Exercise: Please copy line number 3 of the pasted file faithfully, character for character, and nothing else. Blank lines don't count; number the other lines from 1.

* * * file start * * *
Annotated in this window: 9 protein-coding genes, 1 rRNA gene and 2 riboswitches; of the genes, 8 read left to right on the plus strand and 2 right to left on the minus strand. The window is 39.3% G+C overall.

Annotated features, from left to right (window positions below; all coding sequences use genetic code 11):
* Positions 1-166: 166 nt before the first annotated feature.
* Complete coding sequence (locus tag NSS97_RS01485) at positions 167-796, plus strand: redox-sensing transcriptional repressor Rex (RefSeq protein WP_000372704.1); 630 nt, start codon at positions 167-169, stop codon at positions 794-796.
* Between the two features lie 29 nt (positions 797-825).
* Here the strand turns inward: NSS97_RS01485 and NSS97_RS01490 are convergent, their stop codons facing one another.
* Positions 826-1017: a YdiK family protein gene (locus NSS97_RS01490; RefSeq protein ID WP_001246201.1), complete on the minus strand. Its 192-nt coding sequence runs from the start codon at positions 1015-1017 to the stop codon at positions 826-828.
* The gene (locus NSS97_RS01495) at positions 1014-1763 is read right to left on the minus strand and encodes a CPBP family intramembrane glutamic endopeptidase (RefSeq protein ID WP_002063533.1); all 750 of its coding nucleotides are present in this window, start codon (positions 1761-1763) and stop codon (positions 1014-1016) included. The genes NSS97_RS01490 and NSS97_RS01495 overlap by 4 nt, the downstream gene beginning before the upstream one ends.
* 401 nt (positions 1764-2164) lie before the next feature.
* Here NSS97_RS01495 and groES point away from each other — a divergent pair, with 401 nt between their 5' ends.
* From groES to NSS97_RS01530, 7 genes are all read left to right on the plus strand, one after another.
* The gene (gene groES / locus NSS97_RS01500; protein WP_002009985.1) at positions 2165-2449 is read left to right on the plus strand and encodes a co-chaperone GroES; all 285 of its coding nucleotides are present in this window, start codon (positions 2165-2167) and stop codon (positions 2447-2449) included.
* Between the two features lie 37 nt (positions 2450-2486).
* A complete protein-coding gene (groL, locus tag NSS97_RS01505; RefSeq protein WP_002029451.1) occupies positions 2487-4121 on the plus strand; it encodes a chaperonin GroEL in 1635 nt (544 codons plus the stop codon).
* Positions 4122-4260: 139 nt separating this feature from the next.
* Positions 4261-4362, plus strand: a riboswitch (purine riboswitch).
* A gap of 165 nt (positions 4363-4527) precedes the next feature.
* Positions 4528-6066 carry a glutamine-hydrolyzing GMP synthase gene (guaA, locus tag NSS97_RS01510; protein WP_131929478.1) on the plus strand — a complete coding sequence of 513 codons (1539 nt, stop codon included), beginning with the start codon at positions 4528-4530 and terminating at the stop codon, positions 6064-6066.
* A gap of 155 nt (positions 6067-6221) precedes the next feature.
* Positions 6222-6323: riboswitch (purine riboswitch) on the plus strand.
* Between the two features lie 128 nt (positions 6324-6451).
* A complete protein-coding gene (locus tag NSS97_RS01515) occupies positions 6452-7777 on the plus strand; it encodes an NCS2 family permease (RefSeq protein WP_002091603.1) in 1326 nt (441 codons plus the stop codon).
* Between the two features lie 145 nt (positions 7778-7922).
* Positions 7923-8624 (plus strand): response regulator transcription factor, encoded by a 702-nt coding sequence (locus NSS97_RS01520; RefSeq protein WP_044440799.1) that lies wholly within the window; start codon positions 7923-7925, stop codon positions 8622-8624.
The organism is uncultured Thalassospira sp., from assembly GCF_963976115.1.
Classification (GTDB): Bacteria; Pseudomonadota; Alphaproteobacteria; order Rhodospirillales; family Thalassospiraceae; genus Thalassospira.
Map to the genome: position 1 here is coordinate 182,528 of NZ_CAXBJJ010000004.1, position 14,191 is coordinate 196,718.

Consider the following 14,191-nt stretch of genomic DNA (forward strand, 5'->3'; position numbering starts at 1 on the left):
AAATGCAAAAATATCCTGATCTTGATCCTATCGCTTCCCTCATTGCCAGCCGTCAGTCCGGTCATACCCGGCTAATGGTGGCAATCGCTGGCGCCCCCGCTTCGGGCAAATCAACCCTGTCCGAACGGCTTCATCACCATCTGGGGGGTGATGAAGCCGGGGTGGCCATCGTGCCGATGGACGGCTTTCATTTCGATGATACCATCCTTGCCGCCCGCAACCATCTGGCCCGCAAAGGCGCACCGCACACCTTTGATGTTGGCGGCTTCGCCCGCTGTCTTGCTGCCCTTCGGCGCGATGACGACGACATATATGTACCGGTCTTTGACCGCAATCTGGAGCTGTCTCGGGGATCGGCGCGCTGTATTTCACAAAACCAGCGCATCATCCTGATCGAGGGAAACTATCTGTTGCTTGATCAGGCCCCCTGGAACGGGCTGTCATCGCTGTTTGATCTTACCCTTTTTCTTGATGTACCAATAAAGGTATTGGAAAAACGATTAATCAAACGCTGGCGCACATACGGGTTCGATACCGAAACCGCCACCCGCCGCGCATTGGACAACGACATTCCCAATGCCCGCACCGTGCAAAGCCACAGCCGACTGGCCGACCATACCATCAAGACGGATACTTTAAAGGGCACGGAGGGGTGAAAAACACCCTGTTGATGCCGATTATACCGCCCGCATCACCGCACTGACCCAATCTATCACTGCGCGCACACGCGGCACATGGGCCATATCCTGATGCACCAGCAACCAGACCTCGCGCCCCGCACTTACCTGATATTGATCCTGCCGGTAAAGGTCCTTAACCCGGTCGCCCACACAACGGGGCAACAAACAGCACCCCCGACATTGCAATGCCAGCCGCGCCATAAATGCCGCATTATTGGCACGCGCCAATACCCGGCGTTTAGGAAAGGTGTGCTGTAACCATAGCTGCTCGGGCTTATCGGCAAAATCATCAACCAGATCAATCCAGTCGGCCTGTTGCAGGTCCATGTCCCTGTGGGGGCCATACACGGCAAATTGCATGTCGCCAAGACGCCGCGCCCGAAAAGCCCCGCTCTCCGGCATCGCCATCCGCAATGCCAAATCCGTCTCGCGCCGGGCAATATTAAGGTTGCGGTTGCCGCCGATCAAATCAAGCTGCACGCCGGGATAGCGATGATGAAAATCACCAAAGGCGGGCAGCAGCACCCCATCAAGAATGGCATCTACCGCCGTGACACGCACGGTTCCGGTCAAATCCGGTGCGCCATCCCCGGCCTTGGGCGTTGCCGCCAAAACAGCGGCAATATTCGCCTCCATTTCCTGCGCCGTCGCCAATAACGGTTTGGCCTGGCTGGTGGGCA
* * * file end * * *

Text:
* Positions 1-166: 166 nt before the first annotated feature.